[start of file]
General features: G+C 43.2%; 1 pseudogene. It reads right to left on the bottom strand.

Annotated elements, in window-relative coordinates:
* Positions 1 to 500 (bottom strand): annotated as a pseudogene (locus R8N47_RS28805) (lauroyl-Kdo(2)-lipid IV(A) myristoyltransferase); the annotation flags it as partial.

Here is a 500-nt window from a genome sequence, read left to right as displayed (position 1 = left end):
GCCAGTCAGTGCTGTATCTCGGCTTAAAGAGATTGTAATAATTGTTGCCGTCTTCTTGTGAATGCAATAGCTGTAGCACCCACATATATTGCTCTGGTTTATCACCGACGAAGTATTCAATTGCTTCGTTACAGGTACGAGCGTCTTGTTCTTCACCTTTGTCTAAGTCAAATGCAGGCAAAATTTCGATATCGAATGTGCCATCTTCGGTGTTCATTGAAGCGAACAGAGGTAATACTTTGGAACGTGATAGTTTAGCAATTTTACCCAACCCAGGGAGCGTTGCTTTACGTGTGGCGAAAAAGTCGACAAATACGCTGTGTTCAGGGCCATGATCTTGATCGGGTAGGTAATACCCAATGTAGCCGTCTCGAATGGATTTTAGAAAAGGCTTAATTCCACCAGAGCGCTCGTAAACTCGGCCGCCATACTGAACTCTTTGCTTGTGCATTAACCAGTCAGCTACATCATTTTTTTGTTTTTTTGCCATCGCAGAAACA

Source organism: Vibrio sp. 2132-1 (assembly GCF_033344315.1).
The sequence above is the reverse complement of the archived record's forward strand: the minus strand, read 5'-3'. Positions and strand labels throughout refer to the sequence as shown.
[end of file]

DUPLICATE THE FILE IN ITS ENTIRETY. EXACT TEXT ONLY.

General features: G+C 43.2%; 1 pseudogene. It reads right to left on the bottom strand.

Annotated elements, in window-relative coordinates:
* Positions 1 to 500 (bottom strand): annotated as a pseudogene (locus R8N47_RS28805) (lauroyl-Kdo(2)-lipid IV(A) myristoyltransferase); the annotation flags it as partial.

Here is a 500-nt window from a genome sequence, read left to right as displayed (position 1 = left end):
GCCAGTCAGTGCTGTATCTCGGCTTAAAGAGATTGTAATAATTGTTGCCGTCTTCTTGTGAATGCAATAGCTGTAGCACCCACATATATTGCTCTGGTTTATCACCGACGAAGTATTCAATTGCTTCGTTACAGGTACGAGCGTCTTGTTCTTCACCTTTGTCTAAGTCAAATGCAGGCAAAATTTCGATATCGAATGTGCCATCTTCGGTGTTCATTGAAGCGAACAGAGGTAATACTTTGGAACGTGATAGTTTAGCAATTTTACCCAACCCAGGGAGCGTTGCTTTACGTGTGGCGAAAAAGTCGACAAATACGCTGTGTTCAGGGCCATGATCTTGATCGGGTAGGTAATACCCAATGTAGCCGTCTCGAATGGATTTTAGAAAAGGCTTAATTCCACCAGAGCGCTCGTAAACTCGGCCGCCATACTGAACTCTTTGCTTGTGCATTAACCAGTCAGCTACATCATTTTTTTGTTTTTTTGCCATCGCAGAAACA

Source organism: Vibrio sp. 2132-1 (assembly GCF_033344315.1).
The sequence above is the reverse complement of the archived record's forward strand: the minus strand, read 5'-3'. Positions and strand labels throughout refer to the sequence as shown.